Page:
Who doesn’t like chess? Me! Sure, I like the idea of chess – intellectual masterminds battling each other using nothing but pure thought – the problem is that I tend to lose, probably because I don’t really know how to play well, and because I never practice. I do know one thing: How much the different pieces are worth, their point values:
This was among the first things I learned when I was taught chess by my father. Given these point values it should be as valuable to have a knight on the board as having three pawns, for example. So where do these values come from? The point values are not actually part of the rules for chess, but are rather just used as a guideline when trading pieces, and they seem to be based on the expert judgment of chess authorities. (According to the guardian of truth there are many alternative valuations, all in the same ballpark as above.) As I recently learned that it is very important to be able to write Big Data on your CV, I decided to see if these point values could be retrieved using zero expert judgement in favor of huge amounts of chess game data.
How to allocate point values to the chess pieces using only data? One way of doing this is to calculate the predictive values of the chess pieces. That is, given that we only know the current number of pieces in a game of chess and use that information to predict the outcome of that game, how much does each type of piece contribute to the prediction? We need a model to predict the outcome of chess games where we have the following restrictions:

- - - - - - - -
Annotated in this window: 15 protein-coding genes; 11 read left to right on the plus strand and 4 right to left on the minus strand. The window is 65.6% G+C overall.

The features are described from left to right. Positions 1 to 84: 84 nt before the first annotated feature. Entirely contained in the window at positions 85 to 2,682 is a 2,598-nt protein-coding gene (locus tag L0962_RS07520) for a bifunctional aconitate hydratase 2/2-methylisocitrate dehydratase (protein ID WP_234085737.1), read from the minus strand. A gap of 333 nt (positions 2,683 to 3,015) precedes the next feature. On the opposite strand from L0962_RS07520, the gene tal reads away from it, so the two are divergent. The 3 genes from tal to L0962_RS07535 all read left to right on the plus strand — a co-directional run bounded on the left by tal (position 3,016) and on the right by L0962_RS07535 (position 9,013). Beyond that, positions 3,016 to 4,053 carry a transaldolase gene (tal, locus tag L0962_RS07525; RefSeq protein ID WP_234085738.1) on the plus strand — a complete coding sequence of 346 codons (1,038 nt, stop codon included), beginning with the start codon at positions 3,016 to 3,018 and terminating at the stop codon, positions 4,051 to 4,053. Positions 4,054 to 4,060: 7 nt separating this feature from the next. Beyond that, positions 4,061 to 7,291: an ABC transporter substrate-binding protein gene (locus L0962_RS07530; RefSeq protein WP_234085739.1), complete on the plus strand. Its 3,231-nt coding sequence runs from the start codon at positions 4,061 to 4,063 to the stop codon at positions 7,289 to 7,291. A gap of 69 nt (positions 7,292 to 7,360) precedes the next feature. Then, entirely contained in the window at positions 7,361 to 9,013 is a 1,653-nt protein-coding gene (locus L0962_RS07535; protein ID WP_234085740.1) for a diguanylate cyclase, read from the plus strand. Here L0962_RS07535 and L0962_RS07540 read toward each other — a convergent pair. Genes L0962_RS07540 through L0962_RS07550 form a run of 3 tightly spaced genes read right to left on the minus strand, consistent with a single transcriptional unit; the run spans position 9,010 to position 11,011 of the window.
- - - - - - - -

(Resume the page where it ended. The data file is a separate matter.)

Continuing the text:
- Each type of piece has a single point value that directly contributes to the predicted outcome of the game, so no interaction effects between the pieces.
- The value of a piece does not change over the course of the game.
- Use no context and nor positional information.
Now these restrictions might feel a bit restrictive, especially if we actually would want to predict the outcome of chess games as well as possible, but they come from that the original point values follow the same restrictions. As the original point values doesn’t change with context, neither should ours. Now, as my colleague Can Kabadayi (with an ELO well above 2000) remarked: “But context is everything in Chess!”. Absolutely, but I’m not trying to do anything profound here, this is just a fun exercise! :)
Given the restrictions there is one obvious model: Logistic regression, a vanilla statistical model that calculates the probability of a binary event, like a loss-win. To get it going I needed data and the biggest Big Data data set I could find was the Million Base 2.2 which contains over 2.2 million chess games. I had to do a fair deal of data munging to get it into a format that I could work with, but the final result was a table with a lot of rows that looked like this: